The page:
Members of EU and AU meet to discuss ways to combat human trafficking. (Courtesy of

Three African countries joined members of the European Union this week in Paris to discuss a major plan of action against human trafficking.

Over 120,000 migrants, including refugees, will enter Europe this year alone by way of the Mediterranean sea and the desert, according to the International Organization for Migration.

Chad President Idriss Deby emphasized creating a mechanism to identify legitimate migrants fleeing war and persecution.

“We are all committed to reducing the damage, the death of Africans in the desert, the death of Africans crossing the Mediterranean,” Deby said.

During the meeting, plans to use the United Nations to register those fleeing in Niger and Chad as a means to prevent people from being exploited by traffickers were also discussed.

Though the meeting did not outline any specific financing, the leaders said that stabilizing Libya, where thousands of migrants go before embarking toward the Mediterranean sea to Europe, would be key to a long-term solution.

Kenya’s Supreme Court Rules for Second Presidential Election

Though presidential elections have come and gone for Kenya, the country’s recent Supreme Court decision could lead to another vote.

In a 4-2 decision by Kenya’s high court, officials ruled that the Aug. 8 presidential elections were not conducted in accordance with the Constitution and thus were invalid.

The court said the ruling that Kenyans deserved free, fair and credible — not just “good enough,” the court said in a statement.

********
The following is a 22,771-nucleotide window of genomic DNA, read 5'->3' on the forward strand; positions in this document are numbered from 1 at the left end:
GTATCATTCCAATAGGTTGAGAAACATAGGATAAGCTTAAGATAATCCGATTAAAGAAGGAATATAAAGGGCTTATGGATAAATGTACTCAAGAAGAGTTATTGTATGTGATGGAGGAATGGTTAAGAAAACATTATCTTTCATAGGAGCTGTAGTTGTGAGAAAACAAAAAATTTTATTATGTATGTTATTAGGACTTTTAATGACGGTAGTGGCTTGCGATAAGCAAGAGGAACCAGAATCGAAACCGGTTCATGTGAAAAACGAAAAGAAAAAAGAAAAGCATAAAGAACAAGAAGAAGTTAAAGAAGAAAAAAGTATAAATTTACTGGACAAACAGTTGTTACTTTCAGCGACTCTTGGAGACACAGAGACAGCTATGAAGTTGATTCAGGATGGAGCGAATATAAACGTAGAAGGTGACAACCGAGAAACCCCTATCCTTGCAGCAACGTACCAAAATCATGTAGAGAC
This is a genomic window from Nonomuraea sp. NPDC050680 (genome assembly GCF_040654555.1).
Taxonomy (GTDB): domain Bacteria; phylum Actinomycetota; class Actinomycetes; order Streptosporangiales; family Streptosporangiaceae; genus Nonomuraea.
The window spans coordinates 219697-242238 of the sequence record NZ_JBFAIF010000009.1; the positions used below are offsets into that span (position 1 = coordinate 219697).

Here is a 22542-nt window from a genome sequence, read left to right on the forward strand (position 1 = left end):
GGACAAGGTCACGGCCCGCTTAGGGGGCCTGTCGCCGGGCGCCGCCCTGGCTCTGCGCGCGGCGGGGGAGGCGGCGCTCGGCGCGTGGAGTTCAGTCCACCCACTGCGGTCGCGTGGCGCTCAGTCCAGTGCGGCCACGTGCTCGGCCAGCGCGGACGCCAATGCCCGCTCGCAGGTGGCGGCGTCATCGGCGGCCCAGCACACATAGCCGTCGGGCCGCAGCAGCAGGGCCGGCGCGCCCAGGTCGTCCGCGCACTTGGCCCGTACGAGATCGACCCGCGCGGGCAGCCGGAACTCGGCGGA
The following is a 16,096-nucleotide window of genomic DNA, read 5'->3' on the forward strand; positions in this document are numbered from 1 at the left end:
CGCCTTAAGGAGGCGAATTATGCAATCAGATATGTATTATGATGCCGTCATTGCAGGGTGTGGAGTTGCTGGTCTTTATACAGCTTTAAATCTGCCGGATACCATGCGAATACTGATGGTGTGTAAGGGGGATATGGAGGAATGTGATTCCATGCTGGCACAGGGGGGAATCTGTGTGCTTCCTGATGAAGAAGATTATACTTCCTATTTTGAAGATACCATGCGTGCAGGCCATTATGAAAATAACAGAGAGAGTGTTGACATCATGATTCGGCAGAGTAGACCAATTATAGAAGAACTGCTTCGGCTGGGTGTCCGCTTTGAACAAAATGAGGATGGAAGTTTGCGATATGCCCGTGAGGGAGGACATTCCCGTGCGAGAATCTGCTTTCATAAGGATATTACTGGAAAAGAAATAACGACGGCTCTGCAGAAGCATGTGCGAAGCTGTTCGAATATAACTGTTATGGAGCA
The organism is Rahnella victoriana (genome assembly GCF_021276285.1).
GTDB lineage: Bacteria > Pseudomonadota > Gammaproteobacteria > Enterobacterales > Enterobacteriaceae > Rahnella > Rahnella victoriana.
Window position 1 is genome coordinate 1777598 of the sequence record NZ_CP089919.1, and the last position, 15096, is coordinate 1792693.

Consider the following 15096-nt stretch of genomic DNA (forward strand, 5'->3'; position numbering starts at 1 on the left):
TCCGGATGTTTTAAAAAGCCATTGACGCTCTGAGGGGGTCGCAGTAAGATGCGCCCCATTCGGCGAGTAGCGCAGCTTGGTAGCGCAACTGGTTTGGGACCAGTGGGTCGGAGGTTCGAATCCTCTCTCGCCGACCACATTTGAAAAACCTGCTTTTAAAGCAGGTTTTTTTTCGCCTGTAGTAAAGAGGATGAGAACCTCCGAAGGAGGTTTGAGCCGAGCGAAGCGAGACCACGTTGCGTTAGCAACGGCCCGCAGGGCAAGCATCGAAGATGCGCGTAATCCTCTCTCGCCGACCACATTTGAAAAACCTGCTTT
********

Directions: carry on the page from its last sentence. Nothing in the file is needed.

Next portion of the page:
One of the main problems surrounding this election was a reported ignorance for many aspects of the constitution and electoral law, where varied parties were accused of “picking and choosing” which parts of the constitution to obey.

Now that the courts have officially been involved, Kenya has the opportunity to have a second election within the next 60 days, though it may be expensive in terms of money and time, but may be worth it to many if it sends a clear message that democracy does matter.

BP Selects First Female CEO

BP recently welcomed South Africa’s Priscillah Mabelane as the new face of the billion-dollar company.

With over 20 years of experience in the field, Mabelane has been chosen as the first woman in the history of the country’s oil industry to head a multi-national company.

“Given her proven track record in her previous executive roles, we are confident that Priscillah will be a strong leader for our business, especially as we continue to explore new areas of growth and development,” BPSA chairperson Orleyn said.

“Priscillah’s appointment reinforces BPSA’s pioneering role and strength of commitment to cultivating a diverse and inclusive workforce that will breed creativity and ensure we meet, even exceed customer expectations.”

Prior to joining BP, Mabelane worked at Airports Company of South Africa as CFO and accounting firm Ernst and Young as a tax director.

Lauren M. Poteat

Lauren Poteat is a versatile writer with a strong background in communications and media experience with an additional background in education and development.

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